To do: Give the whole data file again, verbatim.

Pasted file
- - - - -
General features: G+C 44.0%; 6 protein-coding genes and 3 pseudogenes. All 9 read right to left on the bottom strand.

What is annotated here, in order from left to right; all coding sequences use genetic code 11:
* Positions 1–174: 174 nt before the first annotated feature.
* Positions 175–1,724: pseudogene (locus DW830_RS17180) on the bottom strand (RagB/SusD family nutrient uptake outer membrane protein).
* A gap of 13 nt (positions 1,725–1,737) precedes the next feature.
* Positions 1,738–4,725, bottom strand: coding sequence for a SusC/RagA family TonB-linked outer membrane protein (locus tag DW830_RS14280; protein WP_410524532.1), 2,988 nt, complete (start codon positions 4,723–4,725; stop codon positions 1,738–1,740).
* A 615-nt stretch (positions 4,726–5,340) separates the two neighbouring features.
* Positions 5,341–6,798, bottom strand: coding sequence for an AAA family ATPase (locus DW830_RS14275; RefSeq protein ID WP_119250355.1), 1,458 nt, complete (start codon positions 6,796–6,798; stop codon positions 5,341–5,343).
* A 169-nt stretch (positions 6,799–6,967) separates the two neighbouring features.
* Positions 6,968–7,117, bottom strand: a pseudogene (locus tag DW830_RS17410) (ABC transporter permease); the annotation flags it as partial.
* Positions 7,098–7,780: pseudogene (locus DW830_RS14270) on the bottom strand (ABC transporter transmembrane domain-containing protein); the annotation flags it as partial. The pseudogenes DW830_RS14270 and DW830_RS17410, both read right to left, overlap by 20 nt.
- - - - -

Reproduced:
General features: G+C 44.0%; 6 protein-coding genes and 3 pseudogenes. All 9 read right to left on the bottom strand.

What is annotated here, in order from left to right; all coding sequences use genetic code 11:
* Positions 1–174: 174 nt before the first annotated feature.
* Positions 175–1,724: pseudogene (locus DW830_RS17180) on the bottom strand (RagB/SusD family nutrient uptake outer membrane protein).
* A gap of 13 nt (positions 1,725–1,737) precedes the next feature.
* Positions 1,738–4,725, bottom strand: coding sequence for a SusC/RagA family TonB-linked outer membrane protein (locus tag DW830_RS14280; protein WP_410524532.1), 2,988 nt, complete (start codon positions 4,723–4,725; stop codon positions 1,738–1,740).
* A 615-nt stretch (positions 4,726–5,340) separates the two neighbouring features.
* Positions 5,341–6,798, bottom strand: coding sequence for an AAA family ATPase (locus DW830_RS14275; RefSeq protein ID WP_119250355.1), 1,458 nt, complete (start codon positions 6,796–6,798; stop codon positions 5,341–5,343).
* A 169-nt stretch (positions 6,799–6,967) separates the two neighbouring features.
* Positions 6,968–7,117, bottom strand: a pseudogene (locus tag DW830_RS17410) (ABC transporter permease); the annotation flags it as partial.
* Positions 7,098–7,780: pseudogene (locus DW830_RS14270) on the bottom strand (ABC transporter transmembrane domain-containing protein); the annotation flags it as partial. The pseudogenes DW830_RS14270 and DW830_RS17410, both read right to left, overlap by 20 nt.